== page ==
Kehoe v Raidió Teilifís Éireann
The Plaintiff, a senior member of the political party Sinn Féin, claimed that he was defamed by Joe Costello TD during the Defendant's live broadcast of a current affairs radio programme, “Saturday with Claire Byrne”. The Plaintiff issued proceedings against RTÉ, as publisher of the alleged defamation, but he did not sue Deputy Costello as the maker of the statement.
The issue for determination by the High Court was whether the issue paper to be submitted to the jury should include a question asking them, in the event of a finding of defamation, to apportion RTÉ's share of liability. The proposed question was framed with the provisions of s. 35(1)(i) in mind.
The Plaintiff argued that RTÉ and Mr Costello were not concurrent wrongdoers, so s. 35(1)(i) did not apply. He further argued that s. 35(1)(i) and the concept of contributory negligence played no part in 'unintentional' torts, including defamation, and referred to an old common law rule that, in defamation cases, a jury can only deliver one verdict and one judgment against all defendants for the total damages - and so could not apportion liability between them. RTÉ argued that it was clear that Mr Costello was a concurrent wrongdoer, that s. 35(1)(i) did apply to unintentional torts, including defamation, and that the recent legislation had removed the old common law rule on single verdicts.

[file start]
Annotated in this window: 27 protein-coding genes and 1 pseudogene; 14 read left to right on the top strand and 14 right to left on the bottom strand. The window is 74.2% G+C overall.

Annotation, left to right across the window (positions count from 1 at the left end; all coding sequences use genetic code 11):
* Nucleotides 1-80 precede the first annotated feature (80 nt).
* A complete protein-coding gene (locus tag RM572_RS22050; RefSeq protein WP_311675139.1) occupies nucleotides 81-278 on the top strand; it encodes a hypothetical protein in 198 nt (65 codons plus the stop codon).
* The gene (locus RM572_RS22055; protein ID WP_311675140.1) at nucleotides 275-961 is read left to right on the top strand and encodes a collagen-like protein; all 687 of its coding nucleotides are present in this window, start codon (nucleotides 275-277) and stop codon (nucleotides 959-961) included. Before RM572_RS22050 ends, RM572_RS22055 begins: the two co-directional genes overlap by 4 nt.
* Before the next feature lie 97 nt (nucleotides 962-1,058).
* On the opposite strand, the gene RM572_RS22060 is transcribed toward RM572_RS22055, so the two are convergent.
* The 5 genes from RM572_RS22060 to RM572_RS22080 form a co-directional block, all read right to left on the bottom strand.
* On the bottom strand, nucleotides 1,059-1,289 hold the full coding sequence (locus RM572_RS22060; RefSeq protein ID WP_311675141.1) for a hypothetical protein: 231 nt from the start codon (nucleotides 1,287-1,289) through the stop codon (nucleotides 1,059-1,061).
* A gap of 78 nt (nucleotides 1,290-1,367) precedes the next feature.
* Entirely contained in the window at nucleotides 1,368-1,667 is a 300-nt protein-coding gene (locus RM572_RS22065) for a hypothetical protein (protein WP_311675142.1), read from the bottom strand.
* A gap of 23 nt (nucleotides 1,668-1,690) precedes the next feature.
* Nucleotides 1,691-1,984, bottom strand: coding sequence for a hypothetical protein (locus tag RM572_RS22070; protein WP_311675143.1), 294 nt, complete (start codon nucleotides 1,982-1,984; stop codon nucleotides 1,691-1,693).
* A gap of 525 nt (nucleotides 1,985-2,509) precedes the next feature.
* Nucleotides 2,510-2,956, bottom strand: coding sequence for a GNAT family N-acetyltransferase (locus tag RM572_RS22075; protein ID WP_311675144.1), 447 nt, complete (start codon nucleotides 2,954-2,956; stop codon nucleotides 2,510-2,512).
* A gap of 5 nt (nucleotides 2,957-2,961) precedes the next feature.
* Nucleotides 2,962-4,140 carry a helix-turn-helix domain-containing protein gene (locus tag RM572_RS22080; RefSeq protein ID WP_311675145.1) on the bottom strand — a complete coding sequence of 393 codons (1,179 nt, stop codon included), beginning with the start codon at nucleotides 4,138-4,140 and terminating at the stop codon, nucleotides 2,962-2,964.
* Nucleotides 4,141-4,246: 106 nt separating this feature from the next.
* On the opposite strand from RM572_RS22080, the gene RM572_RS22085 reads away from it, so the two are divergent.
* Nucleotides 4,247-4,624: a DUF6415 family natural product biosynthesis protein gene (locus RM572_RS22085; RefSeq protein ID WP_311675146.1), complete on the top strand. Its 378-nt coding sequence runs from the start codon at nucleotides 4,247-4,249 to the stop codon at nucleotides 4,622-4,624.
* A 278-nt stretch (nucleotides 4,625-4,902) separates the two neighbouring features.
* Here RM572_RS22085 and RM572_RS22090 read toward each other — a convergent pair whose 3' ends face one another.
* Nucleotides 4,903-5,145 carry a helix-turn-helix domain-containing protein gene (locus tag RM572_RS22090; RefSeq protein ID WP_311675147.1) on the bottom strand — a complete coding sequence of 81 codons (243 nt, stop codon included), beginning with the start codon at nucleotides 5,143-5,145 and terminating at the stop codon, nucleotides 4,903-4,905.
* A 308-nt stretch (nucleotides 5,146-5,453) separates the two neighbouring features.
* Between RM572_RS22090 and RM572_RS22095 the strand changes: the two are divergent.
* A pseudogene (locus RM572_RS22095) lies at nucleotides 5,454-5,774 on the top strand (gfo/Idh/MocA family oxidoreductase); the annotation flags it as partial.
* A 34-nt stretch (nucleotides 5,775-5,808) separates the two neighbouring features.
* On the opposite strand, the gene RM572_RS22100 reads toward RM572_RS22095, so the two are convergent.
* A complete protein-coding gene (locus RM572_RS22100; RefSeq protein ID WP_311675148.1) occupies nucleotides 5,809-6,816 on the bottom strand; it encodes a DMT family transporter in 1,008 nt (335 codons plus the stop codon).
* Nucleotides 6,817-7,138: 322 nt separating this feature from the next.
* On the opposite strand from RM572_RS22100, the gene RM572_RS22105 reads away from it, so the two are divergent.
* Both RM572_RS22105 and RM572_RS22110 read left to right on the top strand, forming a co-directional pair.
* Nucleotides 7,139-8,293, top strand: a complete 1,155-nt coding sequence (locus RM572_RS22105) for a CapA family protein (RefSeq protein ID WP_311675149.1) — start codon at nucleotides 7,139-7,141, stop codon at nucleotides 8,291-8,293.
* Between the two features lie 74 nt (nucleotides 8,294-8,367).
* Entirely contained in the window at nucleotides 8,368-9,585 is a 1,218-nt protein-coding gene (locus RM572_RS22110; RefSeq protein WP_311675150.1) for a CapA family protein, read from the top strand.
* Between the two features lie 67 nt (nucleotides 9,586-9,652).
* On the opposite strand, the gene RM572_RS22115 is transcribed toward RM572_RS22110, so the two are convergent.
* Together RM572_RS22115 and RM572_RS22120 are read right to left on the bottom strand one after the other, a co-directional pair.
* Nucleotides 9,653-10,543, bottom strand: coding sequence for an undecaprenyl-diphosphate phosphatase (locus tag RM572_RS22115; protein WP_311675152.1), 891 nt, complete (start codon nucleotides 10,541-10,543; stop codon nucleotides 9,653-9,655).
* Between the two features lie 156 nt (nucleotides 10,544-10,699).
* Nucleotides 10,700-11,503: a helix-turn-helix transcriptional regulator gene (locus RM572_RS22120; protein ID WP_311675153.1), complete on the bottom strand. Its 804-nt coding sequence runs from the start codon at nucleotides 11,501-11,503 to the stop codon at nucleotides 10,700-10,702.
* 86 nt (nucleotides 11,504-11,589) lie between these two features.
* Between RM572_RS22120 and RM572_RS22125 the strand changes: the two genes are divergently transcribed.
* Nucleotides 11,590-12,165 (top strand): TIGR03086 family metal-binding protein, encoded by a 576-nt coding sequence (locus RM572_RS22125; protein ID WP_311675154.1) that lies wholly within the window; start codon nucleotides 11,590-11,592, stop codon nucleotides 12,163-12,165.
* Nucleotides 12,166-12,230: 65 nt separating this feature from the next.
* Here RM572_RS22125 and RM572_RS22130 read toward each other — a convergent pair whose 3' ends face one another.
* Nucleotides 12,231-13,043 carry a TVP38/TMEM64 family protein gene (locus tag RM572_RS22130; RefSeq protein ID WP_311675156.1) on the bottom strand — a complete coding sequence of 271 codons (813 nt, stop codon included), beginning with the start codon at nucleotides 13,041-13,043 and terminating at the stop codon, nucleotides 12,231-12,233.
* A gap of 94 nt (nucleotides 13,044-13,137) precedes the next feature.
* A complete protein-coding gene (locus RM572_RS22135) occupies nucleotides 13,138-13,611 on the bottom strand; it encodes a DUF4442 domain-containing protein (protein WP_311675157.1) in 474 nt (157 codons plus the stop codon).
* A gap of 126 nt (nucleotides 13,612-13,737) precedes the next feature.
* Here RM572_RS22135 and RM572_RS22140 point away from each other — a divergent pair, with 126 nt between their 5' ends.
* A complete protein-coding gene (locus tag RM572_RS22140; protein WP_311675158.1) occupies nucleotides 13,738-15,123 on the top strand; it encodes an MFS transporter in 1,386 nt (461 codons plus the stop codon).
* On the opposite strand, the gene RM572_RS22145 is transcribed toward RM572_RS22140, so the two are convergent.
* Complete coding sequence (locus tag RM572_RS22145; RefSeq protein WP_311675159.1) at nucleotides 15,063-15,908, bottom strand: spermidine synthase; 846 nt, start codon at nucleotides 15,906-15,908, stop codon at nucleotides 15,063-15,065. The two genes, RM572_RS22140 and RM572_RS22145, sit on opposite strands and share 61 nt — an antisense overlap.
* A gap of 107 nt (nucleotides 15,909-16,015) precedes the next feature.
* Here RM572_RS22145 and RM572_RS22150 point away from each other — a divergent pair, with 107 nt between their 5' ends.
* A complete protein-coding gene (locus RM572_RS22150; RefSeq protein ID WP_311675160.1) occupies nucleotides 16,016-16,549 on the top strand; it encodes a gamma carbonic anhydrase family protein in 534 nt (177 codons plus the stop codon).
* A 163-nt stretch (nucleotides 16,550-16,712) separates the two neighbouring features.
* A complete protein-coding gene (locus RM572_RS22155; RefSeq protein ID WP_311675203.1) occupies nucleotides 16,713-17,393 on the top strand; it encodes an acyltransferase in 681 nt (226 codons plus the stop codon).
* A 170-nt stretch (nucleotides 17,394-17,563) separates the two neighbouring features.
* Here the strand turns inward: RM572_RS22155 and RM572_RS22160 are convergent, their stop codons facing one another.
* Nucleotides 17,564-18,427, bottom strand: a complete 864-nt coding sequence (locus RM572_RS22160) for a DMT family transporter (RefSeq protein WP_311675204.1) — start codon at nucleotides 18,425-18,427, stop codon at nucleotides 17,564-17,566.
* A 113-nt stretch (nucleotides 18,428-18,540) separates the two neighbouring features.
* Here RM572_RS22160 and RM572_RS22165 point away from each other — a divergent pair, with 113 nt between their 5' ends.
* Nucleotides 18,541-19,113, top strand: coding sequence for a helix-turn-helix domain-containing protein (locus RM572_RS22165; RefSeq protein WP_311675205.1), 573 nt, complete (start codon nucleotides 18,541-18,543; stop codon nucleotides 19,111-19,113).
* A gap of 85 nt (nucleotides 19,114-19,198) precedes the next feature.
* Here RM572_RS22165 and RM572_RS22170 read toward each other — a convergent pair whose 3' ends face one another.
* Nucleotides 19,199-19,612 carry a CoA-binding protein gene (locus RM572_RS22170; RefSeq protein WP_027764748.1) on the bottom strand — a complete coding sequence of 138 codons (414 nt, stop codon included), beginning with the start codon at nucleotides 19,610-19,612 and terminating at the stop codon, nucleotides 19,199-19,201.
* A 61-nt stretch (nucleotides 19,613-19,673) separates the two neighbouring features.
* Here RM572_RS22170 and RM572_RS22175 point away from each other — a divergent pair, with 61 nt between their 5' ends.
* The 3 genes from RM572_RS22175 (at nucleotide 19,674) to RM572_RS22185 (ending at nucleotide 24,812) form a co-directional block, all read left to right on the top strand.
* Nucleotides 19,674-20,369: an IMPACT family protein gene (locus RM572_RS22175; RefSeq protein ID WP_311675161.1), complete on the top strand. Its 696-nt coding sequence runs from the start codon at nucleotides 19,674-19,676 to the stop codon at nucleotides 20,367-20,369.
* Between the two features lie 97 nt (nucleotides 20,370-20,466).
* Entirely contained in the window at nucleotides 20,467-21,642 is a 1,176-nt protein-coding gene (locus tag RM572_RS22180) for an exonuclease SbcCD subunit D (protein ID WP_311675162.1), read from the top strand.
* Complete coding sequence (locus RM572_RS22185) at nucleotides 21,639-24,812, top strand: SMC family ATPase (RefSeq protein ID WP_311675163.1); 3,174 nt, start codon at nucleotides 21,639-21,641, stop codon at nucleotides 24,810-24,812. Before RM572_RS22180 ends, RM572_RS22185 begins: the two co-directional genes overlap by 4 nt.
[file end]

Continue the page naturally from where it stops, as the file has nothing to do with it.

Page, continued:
The court held that Deputy Costello and RTÉ were concurrent wrongdoers and, furthermore, that s. 35(1)(i) extended to all wrongs involving concurrent wrongdoing, whether intentional or unintentional.
The court ultimately held that, as the Plaintiff had permitted his claim against Deputy Costello, a concurrent wrongdoer, to become statute-barred, the Defendant was entitled to rely on the plea pursuant to s. 35(1)(i) by way of defence to the Plaintiff’s claim.
In light of its finding, the court invited the parties to make submissions on the exact form of the question for the jury. Subsequent media reports recorded that the jury found RTÉ 35% liable, and so awarded the Plaintiff €3,500 of the €10,000 total loss.
Conclusion and Key Takeaways
Where a plaintiff permits his or her claim against any not-joined concurrent wrongdoer to become statute-barred, s. 35(1)(i) deems the liability of that party to be a form of contributory negligence which may be pleaded by the joined defendant against the plaintiff in order to reduce the defendant's liability for the total award of damages.
It is therefore of vital importance that a plaintiff and its legal advisors consider all potential concurrent wrongdoers and, even if the prospect of monetary recovery is deemed remote, potentially include them as co-defendants to the action so that the effects of s.35(1)(i) can be avoided.
For a defendant and its legal advisors, s. 35(1)(i) is a provision that can, in appropriate circumstances, be used to limit a defendant's exposure to solely its fair share of the total loss suffered by a plaintiff.